Of course, I was very happy to be arrested, to put it that way. I wanted to be part of this, and there was a great camaraderie. When I did this thing with this cop Gray, I wasn’t trying to not get arrested, I just didn’t want to get thrown down the stairs or hit in my kidneys. But I was very happy to be part of this.

At the same time, my whole involvement in the Free Speech Movement came shortly after my dad was appointed as a judge by the same governor, Edmund G. “Pat” Brown, who sent the police in to arrest us in Sproul Hall. So that kind of captures a sharp contradiction. My dad was saying to me and also to my younger sister, “Look, I just got appointed...” In effect, he was saying: “Don’t do anything to screw up my getting established as judge.” My sister and I both had the attitude: “Well, we’re not gonna go out of our way to make trouble for you, but we’re also not gonna hold back from doing the things we think are right or important.”

When I did get arrested, it was another case where both of my parents agreed with the principles of free speech, and even agreed generally with what the students were fighting for, but I think were made very nervous, not only in a personal sense but in a larger sense, by the whole turmoil that was being created—the shutting down of the university, in effect, and people getting busted and all that kind of thing, as well as the personal dimension of how this might affect my dad’s standing as a judge. On the other hand, as soon as they learned that I got arrested, my parents called up my doctor, since I had just gotten over this very serious illness, and I was still in a precarious position. And my doctor, who I later learned was sympathetic to protests like this, told my parents: “This could be very dangerous for him. Even if he spends just one night on a cold floor, it could kick back in his whole kidney disease.” Actually, my doctor felt so strongly about this that he insisted that my dad get me out that night, so that I wouldn’t have to spend the night on a cold floor under jail conditions. So I was surprised to get out a little earlier than some of the other people did, though most everybody was out by the next morning or the next day sometime.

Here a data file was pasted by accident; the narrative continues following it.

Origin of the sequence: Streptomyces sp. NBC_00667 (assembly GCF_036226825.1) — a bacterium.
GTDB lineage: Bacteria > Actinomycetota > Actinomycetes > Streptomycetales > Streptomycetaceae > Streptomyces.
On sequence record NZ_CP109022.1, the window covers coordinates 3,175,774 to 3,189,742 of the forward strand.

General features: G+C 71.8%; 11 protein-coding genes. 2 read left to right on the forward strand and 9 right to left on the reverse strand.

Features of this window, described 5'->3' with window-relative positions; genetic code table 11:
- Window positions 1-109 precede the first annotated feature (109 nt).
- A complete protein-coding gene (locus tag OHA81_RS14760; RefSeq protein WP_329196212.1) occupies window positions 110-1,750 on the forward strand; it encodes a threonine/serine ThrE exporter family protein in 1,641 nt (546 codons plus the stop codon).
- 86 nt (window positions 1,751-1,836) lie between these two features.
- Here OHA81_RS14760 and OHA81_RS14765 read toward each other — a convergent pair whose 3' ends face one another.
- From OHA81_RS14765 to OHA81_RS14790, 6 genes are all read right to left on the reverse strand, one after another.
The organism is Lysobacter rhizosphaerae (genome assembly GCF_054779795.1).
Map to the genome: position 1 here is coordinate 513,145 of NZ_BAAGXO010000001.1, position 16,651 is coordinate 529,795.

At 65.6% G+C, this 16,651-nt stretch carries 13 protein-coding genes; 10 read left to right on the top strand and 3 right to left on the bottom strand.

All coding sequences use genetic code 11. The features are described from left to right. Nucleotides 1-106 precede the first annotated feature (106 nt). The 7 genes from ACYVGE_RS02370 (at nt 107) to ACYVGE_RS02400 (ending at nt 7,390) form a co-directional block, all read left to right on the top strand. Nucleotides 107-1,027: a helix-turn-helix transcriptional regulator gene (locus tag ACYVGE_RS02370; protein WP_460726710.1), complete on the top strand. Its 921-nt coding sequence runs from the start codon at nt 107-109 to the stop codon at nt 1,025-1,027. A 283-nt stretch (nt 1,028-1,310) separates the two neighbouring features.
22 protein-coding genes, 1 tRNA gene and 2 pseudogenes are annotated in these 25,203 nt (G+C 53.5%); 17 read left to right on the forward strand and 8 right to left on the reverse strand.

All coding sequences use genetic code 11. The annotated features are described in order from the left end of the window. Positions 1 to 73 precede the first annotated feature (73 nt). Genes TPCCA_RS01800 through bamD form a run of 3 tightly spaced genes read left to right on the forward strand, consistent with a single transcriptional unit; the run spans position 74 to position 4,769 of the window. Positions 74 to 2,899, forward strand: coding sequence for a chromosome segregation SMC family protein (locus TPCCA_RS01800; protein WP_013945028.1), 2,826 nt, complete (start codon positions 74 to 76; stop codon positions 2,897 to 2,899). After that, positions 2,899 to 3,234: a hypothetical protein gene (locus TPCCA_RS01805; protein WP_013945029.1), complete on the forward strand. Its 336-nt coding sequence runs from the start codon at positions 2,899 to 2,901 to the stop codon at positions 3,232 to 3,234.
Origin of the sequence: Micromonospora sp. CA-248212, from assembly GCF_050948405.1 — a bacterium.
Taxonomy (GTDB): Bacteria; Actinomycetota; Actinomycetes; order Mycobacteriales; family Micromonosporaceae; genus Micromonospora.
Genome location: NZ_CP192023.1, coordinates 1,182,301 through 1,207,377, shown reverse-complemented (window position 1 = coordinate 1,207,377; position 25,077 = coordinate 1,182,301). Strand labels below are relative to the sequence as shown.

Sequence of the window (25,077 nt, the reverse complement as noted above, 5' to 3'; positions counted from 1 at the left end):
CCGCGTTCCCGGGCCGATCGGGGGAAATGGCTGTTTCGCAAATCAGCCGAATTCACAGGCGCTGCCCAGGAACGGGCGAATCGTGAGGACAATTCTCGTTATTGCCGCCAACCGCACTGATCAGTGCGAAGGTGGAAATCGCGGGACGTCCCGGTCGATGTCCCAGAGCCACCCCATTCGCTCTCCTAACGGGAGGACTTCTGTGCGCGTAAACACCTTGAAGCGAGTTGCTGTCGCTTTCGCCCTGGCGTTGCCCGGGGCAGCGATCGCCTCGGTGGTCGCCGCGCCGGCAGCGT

Mario Savio

Mario Savio, who led the FSM, had a big effect on me, though I ­didn’t really know him personally. I was active and involved in FSM pretty much all the way through, from the beginning; I went to all the rallies and heard Mario and others speak. Like everyone else who was involved, or who heard his speeches, I was very moved by them and felt they spoke very penetratingly to how we saw things and what was motivating us. But while in general I was very moved by his speeches, I remember one time right before we all got busted in Sproul Hall, Mario gave a speech. I think this was just when we found out that the governor, Pat Brown, was sending the troopers to bust us, and Mario talked about the duplicity and the double-dealing of the university administration and the governor and so on—that they hadn’t negotiated in good faith and that they’d done these back-handed things—but then he said, “And this is just like what our government is doing in Vietnam.” This was in early December of 1964, and I was actively looking into the Vietnam War and trying to figure out what stand to take on it, but I ­hadn’t made up my mind yet.

As I referred to earlier, I was troubled by Mario’s saying this at that point, because I felt like we had a certain level of unity in the Free Speech Movement, but it didn’t include opposing the Vietnam War. You didn’t have to be opposed to the Vietnam War to be actively and enthusiastically involved in the Free Speech Movement, though probably if you took a survey, the overwhelming majority would have been opposed to the Vietnam War. And, within a short time after this, I myself became convinced that it needed to be very actively and strongly opposed. But at that time I was still in the process of wrangling with this—debating and studying and trying to learn enough to make up my mind about it. So this was a little troubling to me—although, as I’ve said before, as I was trying to make up my mind and come to a decision about Vietnam, the things that were said by people like Mario Savio, for whom I had great respect in general, obviously had a big influence and played a role in convincing me to oppose what the U.S. was doing in Vietnam. So it was that kind of contradictory thing.


5. William F. Knowland was nicknamed William “Formosa” Knowland because of his big-time support for Chiang Kai-shek, who had ruled China with the backing of the U.S. and other imperialist powers but had been driven from power in 1949 by the Chinese revolution, led by Mao Tsetung, and forced to retreat to the island of Taiwan, which was formerly called Formosa. [back]

6. For more on the author’s views on the Free Speech Movement, see “FSM Reflections—On Becoming a Revolutionary,” by Bob Avakian, Revolutionary Worker, #882, November 17, 1996, available at [back]